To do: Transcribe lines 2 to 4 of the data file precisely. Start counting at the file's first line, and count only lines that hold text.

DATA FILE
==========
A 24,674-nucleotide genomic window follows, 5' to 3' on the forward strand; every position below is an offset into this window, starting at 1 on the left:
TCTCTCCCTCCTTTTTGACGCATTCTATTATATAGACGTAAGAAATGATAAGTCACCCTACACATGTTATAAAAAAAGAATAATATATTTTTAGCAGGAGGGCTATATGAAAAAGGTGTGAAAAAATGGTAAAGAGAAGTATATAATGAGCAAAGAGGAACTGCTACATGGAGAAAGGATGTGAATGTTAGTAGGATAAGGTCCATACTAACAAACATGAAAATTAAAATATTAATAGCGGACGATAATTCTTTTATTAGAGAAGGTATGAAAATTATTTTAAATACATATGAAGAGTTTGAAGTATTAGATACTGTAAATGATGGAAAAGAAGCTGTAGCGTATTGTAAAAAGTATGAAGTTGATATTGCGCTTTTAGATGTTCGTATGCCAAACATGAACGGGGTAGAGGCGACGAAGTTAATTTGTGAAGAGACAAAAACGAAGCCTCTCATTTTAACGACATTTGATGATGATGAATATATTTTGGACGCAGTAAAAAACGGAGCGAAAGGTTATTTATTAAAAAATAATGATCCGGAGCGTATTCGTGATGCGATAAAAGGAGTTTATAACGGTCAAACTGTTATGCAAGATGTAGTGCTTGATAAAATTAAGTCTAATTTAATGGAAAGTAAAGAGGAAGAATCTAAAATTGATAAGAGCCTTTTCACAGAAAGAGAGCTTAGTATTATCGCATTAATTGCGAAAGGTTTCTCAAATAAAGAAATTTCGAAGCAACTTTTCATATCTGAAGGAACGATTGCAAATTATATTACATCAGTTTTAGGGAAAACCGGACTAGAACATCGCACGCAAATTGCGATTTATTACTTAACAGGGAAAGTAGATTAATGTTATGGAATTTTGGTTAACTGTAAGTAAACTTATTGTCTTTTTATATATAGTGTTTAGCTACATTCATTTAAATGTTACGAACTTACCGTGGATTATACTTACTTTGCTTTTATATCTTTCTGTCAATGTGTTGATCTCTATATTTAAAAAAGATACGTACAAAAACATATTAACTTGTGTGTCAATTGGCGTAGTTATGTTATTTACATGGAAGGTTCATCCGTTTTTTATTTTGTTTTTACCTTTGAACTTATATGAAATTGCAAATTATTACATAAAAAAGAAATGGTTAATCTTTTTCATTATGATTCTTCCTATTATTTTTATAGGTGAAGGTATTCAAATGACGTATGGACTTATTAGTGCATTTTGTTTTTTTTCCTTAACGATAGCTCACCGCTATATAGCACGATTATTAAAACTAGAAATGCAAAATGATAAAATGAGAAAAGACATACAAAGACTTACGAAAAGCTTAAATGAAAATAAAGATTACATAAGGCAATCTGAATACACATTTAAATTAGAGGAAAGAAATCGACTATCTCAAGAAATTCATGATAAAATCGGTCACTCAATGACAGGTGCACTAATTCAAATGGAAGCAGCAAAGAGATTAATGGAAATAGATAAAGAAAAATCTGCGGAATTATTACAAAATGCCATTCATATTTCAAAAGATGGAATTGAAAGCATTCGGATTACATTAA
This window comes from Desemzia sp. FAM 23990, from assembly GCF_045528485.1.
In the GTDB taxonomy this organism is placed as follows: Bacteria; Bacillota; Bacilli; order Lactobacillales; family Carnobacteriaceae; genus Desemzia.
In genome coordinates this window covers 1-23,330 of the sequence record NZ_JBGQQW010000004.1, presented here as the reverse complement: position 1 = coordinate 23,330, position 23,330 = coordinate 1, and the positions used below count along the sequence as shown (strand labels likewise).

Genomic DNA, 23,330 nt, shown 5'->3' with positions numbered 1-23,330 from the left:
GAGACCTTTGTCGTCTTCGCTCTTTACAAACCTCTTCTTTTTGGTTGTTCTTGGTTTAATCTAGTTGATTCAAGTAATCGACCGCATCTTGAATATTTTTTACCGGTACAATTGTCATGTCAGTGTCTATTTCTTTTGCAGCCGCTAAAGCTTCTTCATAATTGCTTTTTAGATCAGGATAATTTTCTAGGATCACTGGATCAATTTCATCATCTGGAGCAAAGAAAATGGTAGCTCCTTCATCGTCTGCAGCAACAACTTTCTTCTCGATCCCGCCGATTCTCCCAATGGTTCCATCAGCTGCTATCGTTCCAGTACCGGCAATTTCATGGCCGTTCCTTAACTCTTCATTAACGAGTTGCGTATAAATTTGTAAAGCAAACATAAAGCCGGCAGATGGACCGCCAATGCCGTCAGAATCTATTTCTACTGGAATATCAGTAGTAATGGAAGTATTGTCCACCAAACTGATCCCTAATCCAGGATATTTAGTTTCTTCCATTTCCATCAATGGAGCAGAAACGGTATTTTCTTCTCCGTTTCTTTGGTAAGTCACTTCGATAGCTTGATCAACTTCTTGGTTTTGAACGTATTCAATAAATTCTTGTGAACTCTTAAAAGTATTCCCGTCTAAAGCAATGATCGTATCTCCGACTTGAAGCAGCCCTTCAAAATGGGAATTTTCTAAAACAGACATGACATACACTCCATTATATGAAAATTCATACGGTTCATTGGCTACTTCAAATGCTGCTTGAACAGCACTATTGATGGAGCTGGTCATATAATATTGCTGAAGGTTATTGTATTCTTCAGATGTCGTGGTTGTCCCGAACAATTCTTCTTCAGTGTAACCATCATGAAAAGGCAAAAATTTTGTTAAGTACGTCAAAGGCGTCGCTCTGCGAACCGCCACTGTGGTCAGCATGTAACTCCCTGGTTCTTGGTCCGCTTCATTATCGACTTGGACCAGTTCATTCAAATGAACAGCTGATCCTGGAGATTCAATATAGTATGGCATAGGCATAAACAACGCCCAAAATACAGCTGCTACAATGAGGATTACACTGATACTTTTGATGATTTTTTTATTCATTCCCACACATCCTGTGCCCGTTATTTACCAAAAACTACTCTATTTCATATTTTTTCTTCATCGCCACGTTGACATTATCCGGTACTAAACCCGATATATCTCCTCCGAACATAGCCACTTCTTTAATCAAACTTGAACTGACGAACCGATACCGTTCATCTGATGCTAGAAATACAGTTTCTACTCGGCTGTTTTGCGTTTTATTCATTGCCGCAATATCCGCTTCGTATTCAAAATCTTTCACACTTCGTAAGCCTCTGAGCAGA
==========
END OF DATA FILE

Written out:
TCTCTCCCTCCTTTTTGACGCATTCTATTATATAGACGTAAGAAATGATAAGTCACCCTACACATGTTATAAAAAAAGAATAATATATTTTTAGCAGGAGGGCTATATGAAAAAGGTGTGAAAAAATGGTAAAGAGAAGTATATAATGAGCAAAGAGGAACTGCTACATGGAGAAAGGATGTGAATGTTAGTAGGATAAGGTCCATACTAACAAACATGAAAATTAAAATATTAATAGCGGACGATAATTCTTTTATTAGAGAAGGTATGAAAATTATTTTAAATACATATGAAGAGTTTGAAGTATTAGATACTGTAAATGATGGAAAAGAAGCTGTAGCGTATTGTAAAAAGTATGAAGTTGATATTGCGCTTTTAGATGTTCGTATGCCAAACATGAACGGGGTAGAGGCGACGAAGTTAATTTGTGAAGAGACAAAAACGAAGCCTCTCATTTTAACGACATTTGATGATGATGAATATATTTTGGACGCAGTAAAAAACGGAGCGAAAGGTTATTTATTAAAAAATAATGATCCGGAGCGTATTCGTGATGCGATAAAAGGAGTTTATAACGGTCAAACTGTTATGCAAGATGTAGTGCTTGATAAAATTAAGTCTAATTTAATGGAAAGTAAAGAGGAAGAATCTAAAATTGATAAGAGCCTTTTCACAGAAAGAGAGCTTAGTATTATCGCATTAATTGCGAAAGGTTTCTCAAATAAAGAAATTTCGAAGCAACTTTTCATATCTGAAGGAACGATTGCAAATTATATTACATCAGTTTTAGGGAAAACCGGACTAGAACATCGCACGCAAATTGCGATTTATTACTTAACAGGGAAAGTAGATTAATGTTATGGAATTTTGGTTAACTGTAAGTAAACTTATTGTCTTTTTATATATAGTGTTTAGCTACATTCATTTAAATGTTACGAACTTACCGTGGATTATACTTACTTTGCTTTTATATCTTTCTGTCAATGTGTTGATCTCTATATTTAAAAAAGATACGTACAAAAACATATTAACTTGTGTGTCAATTGGCGTAGTTATGTTATTTACATGGAAGGTTCATCCGTTTTTTATTTTGTTTTTACCTTTGAACTTATATGAAATTGCAAATTATTACATAAAAAAGAAATGGTTAATCTTTTTCATTATGATTCTTCCTATTATTTTTATAGGTGAAGGTATTCAAATGACGTATGGACTTATTAGTGCATTTTGTTTTTTTTCCTTAACGATAGCTCACCGCTATATAGCACGATTATTAAAACTAGAAATGCAAAATGATAAAATGAGAAAAGACATACAAAGACTTACGAAAAGCTTAAATGAAAATAAAGATTACATAAGGCAATCTGAATACACATTTAAATTAGAGGAAAGAAATCGACTATCTCAAGAAATTCATGATAAAATCGGTCACTCAATGACAGGTGCACTAATTCAAATGGAAGCAGCAAAGAGATTAATGGAAATAGATAAAGAAAAATCTGCGGAATTATTACAAAATGCCATTCATATTTCAAAAGATGGAATTGAAAGCATTCGGATTACATTAA
This window comes from Desemzia sp. FAM 23990, from assembly GCF_045528485.1.
In the GTDB taxonomy this organism is placed as follows: Bacteria; Bacillota; Bacilli; order Lactobacillales; family Carnobacteriaceae; genus Desemzia.